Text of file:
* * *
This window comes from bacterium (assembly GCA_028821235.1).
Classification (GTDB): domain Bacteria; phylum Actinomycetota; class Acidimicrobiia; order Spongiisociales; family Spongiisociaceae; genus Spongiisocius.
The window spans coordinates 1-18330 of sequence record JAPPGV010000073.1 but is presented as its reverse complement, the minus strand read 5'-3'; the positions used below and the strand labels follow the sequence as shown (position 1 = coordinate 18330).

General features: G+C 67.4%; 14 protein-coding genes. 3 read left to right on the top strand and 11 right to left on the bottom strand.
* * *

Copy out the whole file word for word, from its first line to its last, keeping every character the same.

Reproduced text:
This window comes from bacterium (assembly GCA_028821235.1).
Classification (GTDB): domain Bacteria; phylum Actinomycetota; class Acidimicrobiia; order Spongiisociales; family Spongiisociaceae; genus Spongiisocius.
The window spans coordinates 1-18330 of sequence record JAPPGV010000073.1 but is presented as its reverse complement, the minus strand read 5'-3'; the positions used below and the strand labels follow the sequence as shown (position 1 = coordinate 18330).

General features: G+C 67.4%; 14 protein-coding genes. 3 read left to right on the top strand and 11 right to left on the bottom strand.